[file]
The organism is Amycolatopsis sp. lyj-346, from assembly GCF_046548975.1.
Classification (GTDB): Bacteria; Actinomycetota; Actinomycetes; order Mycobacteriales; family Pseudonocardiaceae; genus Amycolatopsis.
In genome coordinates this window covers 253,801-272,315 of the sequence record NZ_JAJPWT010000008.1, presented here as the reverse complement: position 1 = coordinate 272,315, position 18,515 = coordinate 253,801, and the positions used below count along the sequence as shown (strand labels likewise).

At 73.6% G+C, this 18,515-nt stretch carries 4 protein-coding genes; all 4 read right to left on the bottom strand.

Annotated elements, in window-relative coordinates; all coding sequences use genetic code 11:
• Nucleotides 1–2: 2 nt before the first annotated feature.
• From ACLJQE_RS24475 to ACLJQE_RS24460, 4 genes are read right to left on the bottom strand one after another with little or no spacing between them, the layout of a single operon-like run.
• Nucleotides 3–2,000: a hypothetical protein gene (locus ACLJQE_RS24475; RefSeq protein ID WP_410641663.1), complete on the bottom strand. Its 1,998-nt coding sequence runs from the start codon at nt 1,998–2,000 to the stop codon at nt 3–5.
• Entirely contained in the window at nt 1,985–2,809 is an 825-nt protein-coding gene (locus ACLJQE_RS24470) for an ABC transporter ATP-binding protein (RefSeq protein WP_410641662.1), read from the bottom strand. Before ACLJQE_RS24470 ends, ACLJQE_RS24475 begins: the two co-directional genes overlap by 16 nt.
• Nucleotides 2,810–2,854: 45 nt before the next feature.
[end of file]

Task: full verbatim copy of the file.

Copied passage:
The organism is Amycolatopsis sp. lyj-346, from assembly GCF_046548975.1.
Classification (GTDB): Bacteria; Actinomycetota; Actinomycetes; order Mycobacteriales; family Pseudonocardiaceae; genus Amycolatopsis.
In genome coordinates this window covers 253,801-272,315 of the sequence record NZ_JAJPWT010000008.1, presented here as the reverse complement: position 1 = coordinate 272,315, position 18,515 = coordinate 253,801, and the positions used below count along the sequence as shown (strand labels likewise).

At 73.6% G+C, this 18,515-nt stretch carries 4 protein-coding genes; all 4 read right to left on the bottom strand.

Annotated elements, in window-relative coordinates; all coding sequences use genetic code 11:
• Nucleotides 1–2: 2 nt before the first annotated feature.
• From ACLJQE_RS24475 to ACLJQE_RS24460, 4 genes are read right to left on the bottom strand one after another with little or no spacing between them, the layout of a single operon-like run.
• Nucleotides 3–2,000: a hypothetical protein gene (locus ACLJQE_RS24475; RefSeq protein ID WP_410641663.1), complete on the bottom strand. Its 1,998-nt coding sequence runs from the start codon at nt 1,998–2,000 to the stop codon at nt 3–5.
• Entirely contained in the window at nt 1,985–2,809 is an 825-nt protein-coding gene (locus ACLJQE_RS24470) for an ABC transporter ATP-binding protein (RefSeq protein WP_410641662.1), read from the bottom strand. Before ACLJQE_RS24470 ends, ACLJQE_RS24475 begins: the two co-directional genes overlap by 16 nt.
• Nucleotides 2,810–2,854: 45 nt before the next feature.